Battery arrays are among the most promising upgrades for commercial solar power systems, allowing a constant energy supply even during nighttime or cloudy days. However, batteries have also faced skepticism due to their high upfront cost – they are often more expensive than the solar power systems they complement.
However, Australia seems headed towards a global leadership role in battery deployment. Electricity prices are unlikely to go down anytime soon, driving more Australian homeowners and businesses to invest in their own energy generation systems. At the same time, more government institutions are becoming aware of the benefits offered by renewable generation and energy storage, and they have shifted their policies accordingly. Finally, leading battery suppliers have seen the potential of the Australian markets and are planning to start manufacturing operations within the country to better serve potential customers.
Even if a homeowner in Australia is on a market rate for their electricity, on average they will end up paying more than 40 cents per kilowatt-hour for peak and shoulder on a time of use tariff structure. As a result, an electricity generation system that produces electricity for less than this price is attractive from the financial standpoint.
Solar power seems like the obvious option considering its ease of installation and maintenance. However, the economic benefit of solar power is not fully achieved unless you can consume the energy as it is generated – if you export electricity to the grid you get a feed-in tariff that is around 3 times lower than the retail kWh price.
If you are paying 46 cents/kWh and only getting 16 cents/kWh for exports, consumed electricity is more valuable by 30 cents/kWh. In this case, any battery system with an ownership cost below 30 cents/kWh reduces your net electricity costs. The Australian Climate Council estimate around 20,000 home battery installations during 2017, up from 6,750 in 2016. In states like South Australia and Queensland, a solar power system with batteries now offers a payback period below 7 years. Consider that solar panels last over 20 years and most batteries now come with a service life of 10 years.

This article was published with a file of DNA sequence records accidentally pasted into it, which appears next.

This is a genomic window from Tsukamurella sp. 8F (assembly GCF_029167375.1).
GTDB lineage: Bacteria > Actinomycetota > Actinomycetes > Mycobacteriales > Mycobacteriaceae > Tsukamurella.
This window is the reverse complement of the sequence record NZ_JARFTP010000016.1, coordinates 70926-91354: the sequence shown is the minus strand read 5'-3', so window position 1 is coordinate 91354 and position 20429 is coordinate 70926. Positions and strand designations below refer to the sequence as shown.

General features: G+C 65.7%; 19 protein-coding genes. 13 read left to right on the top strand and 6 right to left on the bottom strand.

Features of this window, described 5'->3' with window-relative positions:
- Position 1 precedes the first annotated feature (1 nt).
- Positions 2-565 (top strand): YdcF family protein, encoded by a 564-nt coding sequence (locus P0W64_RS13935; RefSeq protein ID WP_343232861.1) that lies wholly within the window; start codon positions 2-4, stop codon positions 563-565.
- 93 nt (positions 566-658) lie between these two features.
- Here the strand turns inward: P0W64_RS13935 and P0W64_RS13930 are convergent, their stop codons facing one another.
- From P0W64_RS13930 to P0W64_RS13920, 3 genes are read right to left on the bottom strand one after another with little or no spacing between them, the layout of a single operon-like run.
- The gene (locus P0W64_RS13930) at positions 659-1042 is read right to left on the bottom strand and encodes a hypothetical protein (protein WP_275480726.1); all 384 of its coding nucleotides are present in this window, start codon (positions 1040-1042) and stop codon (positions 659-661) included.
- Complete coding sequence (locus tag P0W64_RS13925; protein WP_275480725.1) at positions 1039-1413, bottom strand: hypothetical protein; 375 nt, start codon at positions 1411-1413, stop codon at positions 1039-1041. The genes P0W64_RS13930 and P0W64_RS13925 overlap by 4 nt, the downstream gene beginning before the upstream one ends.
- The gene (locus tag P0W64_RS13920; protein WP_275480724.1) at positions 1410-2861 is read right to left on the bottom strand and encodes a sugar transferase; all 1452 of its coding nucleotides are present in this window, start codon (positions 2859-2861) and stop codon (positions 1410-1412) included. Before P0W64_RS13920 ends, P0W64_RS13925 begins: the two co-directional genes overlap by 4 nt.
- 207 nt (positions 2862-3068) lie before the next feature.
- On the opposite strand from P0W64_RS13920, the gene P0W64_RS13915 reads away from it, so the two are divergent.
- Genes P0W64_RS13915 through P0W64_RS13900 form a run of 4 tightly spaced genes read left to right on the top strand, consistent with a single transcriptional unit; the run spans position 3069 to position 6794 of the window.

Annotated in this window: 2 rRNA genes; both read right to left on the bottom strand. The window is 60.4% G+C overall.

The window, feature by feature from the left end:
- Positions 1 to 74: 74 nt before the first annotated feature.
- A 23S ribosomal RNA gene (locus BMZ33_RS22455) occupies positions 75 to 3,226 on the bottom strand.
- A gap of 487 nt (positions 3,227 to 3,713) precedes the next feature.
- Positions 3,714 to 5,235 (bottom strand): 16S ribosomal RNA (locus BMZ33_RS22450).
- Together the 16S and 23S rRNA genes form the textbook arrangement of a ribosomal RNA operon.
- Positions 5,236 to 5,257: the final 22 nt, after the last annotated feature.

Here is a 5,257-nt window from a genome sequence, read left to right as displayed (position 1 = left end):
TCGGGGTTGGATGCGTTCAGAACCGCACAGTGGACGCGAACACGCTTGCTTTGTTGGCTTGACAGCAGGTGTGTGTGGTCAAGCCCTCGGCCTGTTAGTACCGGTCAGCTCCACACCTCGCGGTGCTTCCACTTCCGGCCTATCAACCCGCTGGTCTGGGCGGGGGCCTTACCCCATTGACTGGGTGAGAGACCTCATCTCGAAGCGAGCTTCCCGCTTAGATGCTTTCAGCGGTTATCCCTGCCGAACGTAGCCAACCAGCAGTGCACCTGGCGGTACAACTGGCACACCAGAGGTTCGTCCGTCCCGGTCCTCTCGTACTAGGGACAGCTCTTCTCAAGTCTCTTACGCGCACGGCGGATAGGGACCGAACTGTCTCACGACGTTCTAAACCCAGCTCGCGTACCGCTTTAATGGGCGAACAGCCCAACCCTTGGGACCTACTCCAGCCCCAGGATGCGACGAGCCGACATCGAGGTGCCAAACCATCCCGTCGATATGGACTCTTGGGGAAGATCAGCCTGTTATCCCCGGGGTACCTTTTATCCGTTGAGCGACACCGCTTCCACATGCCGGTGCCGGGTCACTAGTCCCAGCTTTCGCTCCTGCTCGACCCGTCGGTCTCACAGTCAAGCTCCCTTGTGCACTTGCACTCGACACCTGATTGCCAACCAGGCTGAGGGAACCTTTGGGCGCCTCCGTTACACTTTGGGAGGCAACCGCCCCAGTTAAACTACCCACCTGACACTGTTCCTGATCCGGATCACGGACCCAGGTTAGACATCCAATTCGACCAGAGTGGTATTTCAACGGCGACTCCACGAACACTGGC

According to CME, a prestigious economics consulting firm, the combination of solar power and battery storage had the same electricity cost as the power grid in November 2016, and it is now cheaper. This is reflected by the virtual power plant project announced for South Australia, where combined solar PV systems and battery arrays will produce electricity for homeowners at a price 30% below retail tariffs.
As the business cases for solar PV systems with batteries improves, the South Australia government have announced a 75% renewable energy target by 2025, coupled with 750 MW of energy storage capacity. South Australia has taken a leadership role in renewable energy adoption, and around 50% of the state’s energy now comes from clean sources. This is remarkable considering that Australia still gets more than 70% of its power from coal.